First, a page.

August 7: Into the Hot Tuscan Sun
Breakfast this morning at the Casa Masoli was fit for a king on a budget. A buffet of fresh cake, tarts, and muffins was spread out on a long table. Thick slices of freshly baked bread, croissants dusted with powdered sugar, and a basket of fresh fruit were a royal treat.
Before leaving for Florence, we visited the Domus of Stone Carpets. Entering through the gift shop gives no hint of what lies below. Through a door and down the metal stairs you come to a brightly lit room with gorgeous mosaic floors. These remains were left undiscovered for centuries 3 meters below the road. Once part of a huge Byzantine palace, today you can admire the herringbone, geometric, and floral mosaic patterns. My favorite mosaic was Dance of the Geniuses of the Seasons which depicts geniuses dancing in a circle.
I wondered what happened to any missing stones, but learned that when the streets and sewers were built and the floors were undiscovered, many of the stones would have been unknowingly removed.
Our Eurostar train to Florence was thankfully air conditioned. Racing through the countryside we spotted grape vines and peach trees. On our train yesterday was a young woman with a baby begging for money. Today she reappeared on the train and was promptly chased off by the conductor. We could still hear her angry protests as the conductor slammed the door.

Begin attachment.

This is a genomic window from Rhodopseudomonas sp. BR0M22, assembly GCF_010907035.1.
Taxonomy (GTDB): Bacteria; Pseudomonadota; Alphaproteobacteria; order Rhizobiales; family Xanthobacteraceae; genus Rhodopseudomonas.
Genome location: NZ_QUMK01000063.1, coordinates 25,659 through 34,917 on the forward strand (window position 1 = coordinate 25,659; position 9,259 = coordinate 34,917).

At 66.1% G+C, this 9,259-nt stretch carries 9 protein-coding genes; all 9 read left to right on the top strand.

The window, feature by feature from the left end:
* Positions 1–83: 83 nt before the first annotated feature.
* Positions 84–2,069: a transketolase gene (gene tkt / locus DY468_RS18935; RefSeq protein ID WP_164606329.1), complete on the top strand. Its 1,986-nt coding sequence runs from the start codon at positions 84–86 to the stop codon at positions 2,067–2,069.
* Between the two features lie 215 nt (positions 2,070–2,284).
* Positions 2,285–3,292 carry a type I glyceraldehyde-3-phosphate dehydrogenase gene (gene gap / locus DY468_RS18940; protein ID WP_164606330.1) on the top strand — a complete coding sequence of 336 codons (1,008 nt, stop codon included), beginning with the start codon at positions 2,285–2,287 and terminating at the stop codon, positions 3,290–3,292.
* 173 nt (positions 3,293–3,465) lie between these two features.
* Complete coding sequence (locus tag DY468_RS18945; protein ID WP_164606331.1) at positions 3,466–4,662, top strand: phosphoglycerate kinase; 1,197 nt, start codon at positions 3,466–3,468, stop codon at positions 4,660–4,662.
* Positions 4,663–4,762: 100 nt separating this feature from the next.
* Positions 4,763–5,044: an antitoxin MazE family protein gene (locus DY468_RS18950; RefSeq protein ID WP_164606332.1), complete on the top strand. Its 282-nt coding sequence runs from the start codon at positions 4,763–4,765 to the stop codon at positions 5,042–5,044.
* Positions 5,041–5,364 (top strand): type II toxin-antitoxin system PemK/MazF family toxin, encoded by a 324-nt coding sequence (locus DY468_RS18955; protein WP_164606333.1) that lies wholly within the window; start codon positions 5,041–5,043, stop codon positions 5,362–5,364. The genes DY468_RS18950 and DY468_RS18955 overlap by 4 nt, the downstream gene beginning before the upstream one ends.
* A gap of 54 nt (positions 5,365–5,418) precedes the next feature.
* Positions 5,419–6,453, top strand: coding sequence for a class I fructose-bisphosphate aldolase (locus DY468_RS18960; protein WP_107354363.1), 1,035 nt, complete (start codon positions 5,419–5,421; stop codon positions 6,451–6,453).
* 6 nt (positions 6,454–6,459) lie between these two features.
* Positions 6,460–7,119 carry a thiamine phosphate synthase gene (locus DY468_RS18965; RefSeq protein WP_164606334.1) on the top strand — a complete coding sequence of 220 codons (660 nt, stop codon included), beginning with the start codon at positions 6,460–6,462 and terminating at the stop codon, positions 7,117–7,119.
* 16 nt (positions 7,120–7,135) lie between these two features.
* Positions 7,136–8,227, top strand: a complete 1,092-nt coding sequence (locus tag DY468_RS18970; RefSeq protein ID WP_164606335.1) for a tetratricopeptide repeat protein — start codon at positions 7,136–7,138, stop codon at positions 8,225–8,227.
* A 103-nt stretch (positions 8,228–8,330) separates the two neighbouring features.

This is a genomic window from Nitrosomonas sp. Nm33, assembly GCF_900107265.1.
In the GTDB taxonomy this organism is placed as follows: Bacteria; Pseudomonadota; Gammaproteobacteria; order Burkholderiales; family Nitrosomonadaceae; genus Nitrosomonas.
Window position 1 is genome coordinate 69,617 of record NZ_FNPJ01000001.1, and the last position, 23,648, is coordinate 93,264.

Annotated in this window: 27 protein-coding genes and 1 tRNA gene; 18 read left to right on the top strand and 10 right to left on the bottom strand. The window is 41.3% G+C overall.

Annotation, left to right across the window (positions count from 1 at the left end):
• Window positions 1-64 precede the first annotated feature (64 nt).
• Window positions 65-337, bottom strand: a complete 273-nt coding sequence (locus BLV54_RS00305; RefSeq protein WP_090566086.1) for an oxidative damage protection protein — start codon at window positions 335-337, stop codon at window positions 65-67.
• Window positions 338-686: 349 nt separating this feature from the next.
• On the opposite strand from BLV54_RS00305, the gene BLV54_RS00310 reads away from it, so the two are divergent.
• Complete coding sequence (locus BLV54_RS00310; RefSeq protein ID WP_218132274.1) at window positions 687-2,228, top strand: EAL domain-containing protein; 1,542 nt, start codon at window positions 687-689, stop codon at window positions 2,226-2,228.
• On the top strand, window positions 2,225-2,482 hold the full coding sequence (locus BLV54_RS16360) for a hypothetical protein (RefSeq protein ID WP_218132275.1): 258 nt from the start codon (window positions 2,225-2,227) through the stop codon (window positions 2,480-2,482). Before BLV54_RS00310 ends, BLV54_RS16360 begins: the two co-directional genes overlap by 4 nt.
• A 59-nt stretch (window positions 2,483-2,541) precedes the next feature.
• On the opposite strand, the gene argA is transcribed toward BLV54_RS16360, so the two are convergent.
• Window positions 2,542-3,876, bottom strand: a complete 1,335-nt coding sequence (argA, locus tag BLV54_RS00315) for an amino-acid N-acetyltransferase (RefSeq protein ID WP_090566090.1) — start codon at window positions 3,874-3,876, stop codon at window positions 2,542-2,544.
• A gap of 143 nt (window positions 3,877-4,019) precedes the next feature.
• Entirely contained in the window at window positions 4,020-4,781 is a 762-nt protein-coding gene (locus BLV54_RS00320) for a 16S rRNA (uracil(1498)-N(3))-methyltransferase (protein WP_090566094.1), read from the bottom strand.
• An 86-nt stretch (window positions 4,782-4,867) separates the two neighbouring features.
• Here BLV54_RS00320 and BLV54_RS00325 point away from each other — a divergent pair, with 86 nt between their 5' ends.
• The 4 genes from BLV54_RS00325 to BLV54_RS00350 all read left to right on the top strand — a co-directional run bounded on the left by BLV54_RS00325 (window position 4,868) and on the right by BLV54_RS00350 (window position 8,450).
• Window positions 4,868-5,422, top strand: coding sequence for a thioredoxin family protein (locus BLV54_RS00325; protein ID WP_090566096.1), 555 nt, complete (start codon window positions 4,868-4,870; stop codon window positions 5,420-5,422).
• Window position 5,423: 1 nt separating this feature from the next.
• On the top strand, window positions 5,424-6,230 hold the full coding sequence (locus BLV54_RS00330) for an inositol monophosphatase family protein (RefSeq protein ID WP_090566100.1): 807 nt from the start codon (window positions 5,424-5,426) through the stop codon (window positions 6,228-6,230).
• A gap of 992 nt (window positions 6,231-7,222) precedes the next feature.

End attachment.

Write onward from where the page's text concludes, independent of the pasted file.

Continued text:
Florence is hopping. Riding through the city in the taxi, we spotted long lines to the Duomo. Our hotel, Hotel Silla, overlooks the Arno. Walking into Florence was a pleasant 5 minutes away across the bridge. Although it was 5 oclock, we were able to visit the Franciscan chruch of Santa Croce. Scaffolding fills much of the church where you can catch a glimpse of artists at work during restoration. Michelangelo and Galileo are both buried in huge tombs. We attempted to see a glass case with part of St. Francis tunic, but they were closing that area. Following our guide book we were able to admire frescoes by Giotto. Surprisingly these had once been covered over by other art work until they were rediscovered in the 19th century. Cimabues Crucifixion was also on display. Sadly much of it was damaged in November of 1966 during the flood.
Tonight we will walk around town enjoying the sights and sounds of Florence.
The Domus of Stone Carpets
Entombed beneath the streets for centuries
like a 6th century time capsule
Ravennas history is rewritten